Wadley man shot,
By Carol McLeod
Wadley police officers responded to a call Sunday, Jan. 3, about 9:42 p.m. regarding a home invasion and shooting on Waters Street, officials said Tuesday.
Wadley Police Chief Wesley Lewis said officers secured the scene and searched for suspects.
Lewis said several people live in the home but only one was shot. Lewis said he did not have a motive for the shooting at this time.
Police also notified the Georgia Bureau of Investigation, the chief said.
“Due to the seriousness of the incident, Chief Wesley Lewis with the Wadley Police Department requested GBI assistance, not only for processing the scene but assisting in the investigation,” said Pat Morgan, the assistant special agent in charge with the GBI’s Thomson office.
Morgan said officers are looking for two black males, with slim build who are approximately 6 feet in height or taller.
The men had on masks and were dressed in all black clothing.
“Even the jeans were black,” Morgan said.
Morgan confirmed one of the victims was shot and said he was taken to an area hospital for treatment.
“Anyone with information should contact the GBI at 706-595-2575 or Investigator Leroy Morgan at the WPD at 478-252-5214,” the GBI agent said.
Lewis said four or five Hispanics live in the home where the incident occurred and that Hispanics are being targeted.
Any Hispanics who are having problems should contact the police department, Lewis said, adding if language is a problem, victims should bring an English speaker with them.
“They don’t need to be afraid to report anything to the police,” the chief said.
“We’re not worried about immigration status. There is someone in this area who is targeting Hispanics. Anyone who is a victim of a crime should feel free to contact us. If they are in a situation where someone’s broken into their home, if they can’t get out safely they need to try to get into a room, secure the door and call us or somebody and let us know,” he said.
The victim’s condition was not known as of press time Tuesday.
Rebuilding more than homes
By Sabrina Littleton
A group of area residents, concerned about neighbors in need, opened a chapter of The Fuller Center for Housing last year and have since completed five projects.
Volunteers work on one project at the time and are currently repairing a home’s ceiling and replacing its flooring. They have already put a new metal roof on the home.
The chapter meets at Shekinah Baptist Church in Louisville, the church where Mitch Vaughn is pastor.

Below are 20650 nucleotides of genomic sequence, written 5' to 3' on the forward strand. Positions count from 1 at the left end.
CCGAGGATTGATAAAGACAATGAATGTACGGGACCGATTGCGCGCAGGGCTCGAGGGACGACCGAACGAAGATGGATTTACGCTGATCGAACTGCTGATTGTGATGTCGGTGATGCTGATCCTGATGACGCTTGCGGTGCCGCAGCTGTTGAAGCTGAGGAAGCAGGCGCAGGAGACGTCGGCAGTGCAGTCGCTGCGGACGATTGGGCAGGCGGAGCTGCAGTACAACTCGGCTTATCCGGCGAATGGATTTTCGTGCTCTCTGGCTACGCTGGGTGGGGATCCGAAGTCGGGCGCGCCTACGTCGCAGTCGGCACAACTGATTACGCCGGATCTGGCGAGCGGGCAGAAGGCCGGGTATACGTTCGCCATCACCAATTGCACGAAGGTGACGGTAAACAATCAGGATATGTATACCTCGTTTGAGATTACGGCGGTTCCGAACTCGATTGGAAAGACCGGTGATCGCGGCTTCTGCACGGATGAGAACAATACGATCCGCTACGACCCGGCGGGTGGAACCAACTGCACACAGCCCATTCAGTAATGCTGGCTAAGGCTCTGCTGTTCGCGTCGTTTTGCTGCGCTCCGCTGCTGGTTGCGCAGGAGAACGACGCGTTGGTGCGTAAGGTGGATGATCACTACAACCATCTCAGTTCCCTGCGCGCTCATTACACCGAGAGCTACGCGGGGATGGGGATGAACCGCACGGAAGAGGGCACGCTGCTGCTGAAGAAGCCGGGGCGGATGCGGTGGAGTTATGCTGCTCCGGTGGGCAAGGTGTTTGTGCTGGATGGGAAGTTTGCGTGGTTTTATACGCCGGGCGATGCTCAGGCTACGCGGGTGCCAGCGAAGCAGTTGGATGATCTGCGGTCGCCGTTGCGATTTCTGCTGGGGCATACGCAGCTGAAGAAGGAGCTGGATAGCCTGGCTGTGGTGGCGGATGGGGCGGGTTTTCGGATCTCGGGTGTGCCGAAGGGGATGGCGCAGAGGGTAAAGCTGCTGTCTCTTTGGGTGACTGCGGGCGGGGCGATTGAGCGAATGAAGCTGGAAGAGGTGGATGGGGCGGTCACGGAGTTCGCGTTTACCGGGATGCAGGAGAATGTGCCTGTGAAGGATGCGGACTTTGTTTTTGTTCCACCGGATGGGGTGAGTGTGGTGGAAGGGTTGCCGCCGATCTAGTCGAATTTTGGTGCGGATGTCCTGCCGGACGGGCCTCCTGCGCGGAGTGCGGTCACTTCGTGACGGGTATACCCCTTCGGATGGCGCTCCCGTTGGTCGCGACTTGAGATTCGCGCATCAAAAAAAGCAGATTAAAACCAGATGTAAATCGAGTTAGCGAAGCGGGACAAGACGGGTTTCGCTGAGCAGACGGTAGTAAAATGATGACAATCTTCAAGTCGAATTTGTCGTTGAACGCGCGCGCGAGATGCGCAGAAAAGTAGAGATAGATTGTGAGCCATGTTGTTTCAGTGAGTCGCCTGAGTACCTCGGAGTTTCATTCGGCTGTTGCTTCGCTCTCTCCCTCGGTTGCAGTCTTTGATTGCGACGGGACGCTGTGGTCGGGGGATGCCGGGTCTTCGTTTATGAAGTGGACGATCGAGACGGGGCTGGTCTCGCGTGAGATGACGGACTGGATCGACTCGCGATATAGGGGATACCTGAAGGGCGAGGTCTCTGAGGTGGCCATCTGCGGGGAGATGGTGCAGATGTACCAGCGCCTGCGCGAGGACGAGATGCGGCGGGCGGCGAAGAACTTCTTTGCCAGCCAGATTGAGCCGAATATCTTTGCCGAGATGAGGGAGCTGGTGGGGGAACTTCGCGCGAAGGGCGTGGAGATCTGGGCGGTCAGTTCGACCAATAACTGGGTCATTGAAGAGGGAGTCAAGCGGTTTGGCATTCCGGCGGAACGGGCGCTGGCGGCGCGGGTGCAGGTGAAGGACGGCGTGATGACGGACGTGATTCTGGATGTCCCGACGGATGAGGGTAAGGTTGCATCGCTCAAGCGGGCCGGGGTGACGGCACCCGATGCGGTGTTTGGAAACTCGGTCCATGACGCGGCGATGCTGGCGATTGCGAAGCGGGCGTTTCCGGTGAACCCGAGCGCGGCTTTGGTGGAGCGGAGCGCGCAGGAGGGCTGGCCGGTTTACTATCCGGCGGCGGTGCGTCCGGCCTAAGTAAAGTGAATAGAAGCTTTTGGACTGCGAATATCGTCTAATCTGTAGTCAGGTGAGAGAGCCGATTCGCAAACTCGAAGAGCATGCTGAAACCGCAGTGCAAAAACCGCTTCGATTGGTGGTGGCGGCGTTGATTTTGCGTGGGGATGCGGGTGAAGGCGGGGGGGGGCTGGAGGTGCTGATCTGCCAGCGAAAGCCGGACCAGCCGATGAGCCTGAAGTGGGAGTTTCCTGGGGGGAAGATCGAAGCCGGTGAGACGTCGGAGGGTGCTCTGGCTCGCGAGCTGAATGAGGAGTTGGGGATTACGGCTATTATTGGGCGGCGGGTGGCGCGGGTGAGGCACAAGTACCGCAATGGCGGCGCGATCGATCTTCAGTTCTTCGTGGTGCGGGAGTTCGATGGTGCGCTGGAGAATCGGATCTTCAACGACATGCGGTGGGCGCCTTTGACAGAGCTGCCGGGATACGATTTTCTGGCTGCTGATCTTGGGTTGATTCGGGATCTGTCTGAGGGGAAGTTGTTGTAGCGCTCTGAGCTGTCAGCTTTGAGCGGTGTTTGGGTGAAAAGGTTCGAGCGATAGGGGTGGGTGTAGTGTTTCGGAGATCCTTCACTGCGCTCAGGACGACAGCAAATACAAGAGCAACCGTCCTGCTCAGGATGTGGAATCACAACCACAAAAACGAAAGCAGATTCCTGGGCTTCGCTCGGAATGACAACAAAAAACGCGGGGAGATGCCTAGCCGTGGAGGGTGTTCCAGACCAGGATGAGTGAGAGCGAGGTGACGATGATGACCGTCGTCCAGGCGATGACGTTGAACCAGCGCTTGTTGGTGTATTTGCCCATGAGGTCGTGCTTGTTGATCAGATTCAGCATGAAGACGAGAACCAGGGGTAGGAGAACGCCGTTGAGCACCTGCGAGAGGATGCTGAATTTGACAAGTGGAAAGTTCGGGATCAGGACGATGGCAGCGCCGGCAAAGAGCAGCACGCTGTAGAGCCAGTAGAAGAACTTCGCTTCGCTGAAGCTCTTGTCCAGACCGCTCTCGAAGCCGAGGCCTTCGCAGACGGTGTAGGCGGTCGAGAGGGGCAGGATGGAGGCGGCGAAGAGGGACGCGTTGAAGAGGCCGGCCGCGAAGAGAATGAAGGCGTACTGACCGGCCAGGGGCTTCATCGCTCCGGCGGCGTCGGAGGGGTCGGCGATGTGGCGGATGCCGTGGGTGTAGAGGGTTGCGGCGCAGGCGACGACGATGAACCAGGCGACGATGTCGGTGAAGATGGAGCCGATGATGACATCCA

The center relies on volunteers and donations. Most recently, a local church made an anonymous donation and Jefferson Energy Cooperative Foundation donated $2,500.
Vaughn, a founding member of the Jefferson County chapter and the current board president, said all donations and help is welcome.
“We could definitely use more volunteers and donations,” he said. “And the donations don’t have to be large.”
William Irwin, manager of marketing for Jefferson Energy, said the company’s foundation gave the grant because of the difference the center makes.
“They offer a program that would improve the quality of life to individuals who live in our service territory,” Irwin said.
Irwin said the foundation provides grants of this sort from funds created when their customers donate to a project called Operation Round-Up.
“This Operation Round-Up program certainly would not be a possibility if not for the customers of Jefferson Energy who contribute to the program every month by having their bills rounded up to the next dollar,” he said. “And we have our customers to thank for that.”
Candidates for help complete an application, which is reviewed by the center’s committee.
Applicants must meet financial needs requirements and funding must be available for work to be done.
The center, headquartered in Americus, is a non-profit organization that builds and repairs homes for low-income families and individuals. The local chapter only repairs homes at this time.
People who receive help have 12 months, at no interest, to pay for the costs associated with their homes’ repairs if they are able to pay. These funds are paid to the center to help cover the costs of other projects.
Vaughn said they hope to be able to build new houses at some point in the future.
The Fuller Center for Housing began in 2005 when Millard Fuller, who had founded Habitat for Humanity, separated from that organization because of disagreements.
Although Fuller died in February 2009, his vision continues.
“In Wrens, we took a house that was partially burned and made it livable again,” Vaughn said. “We remodeled the kitchen and repaired the roof.”
When Vaughn started the local chapter, he was joined by J.C. Farrington, the current vice president; Tommy Dye, treasurer; and Ron Warnock.
Other board members are Laura Gibbons, Ray Garrer, Lee Shellman, Lena Patton and Felton Miller. MaryAnn Miller is the center’s secretary.
Vaughn said in repairing homes, the center’s main goal is to ensure people in poverty have a place to live.
“Everyone deserves to live in a warm, dry home,” he said.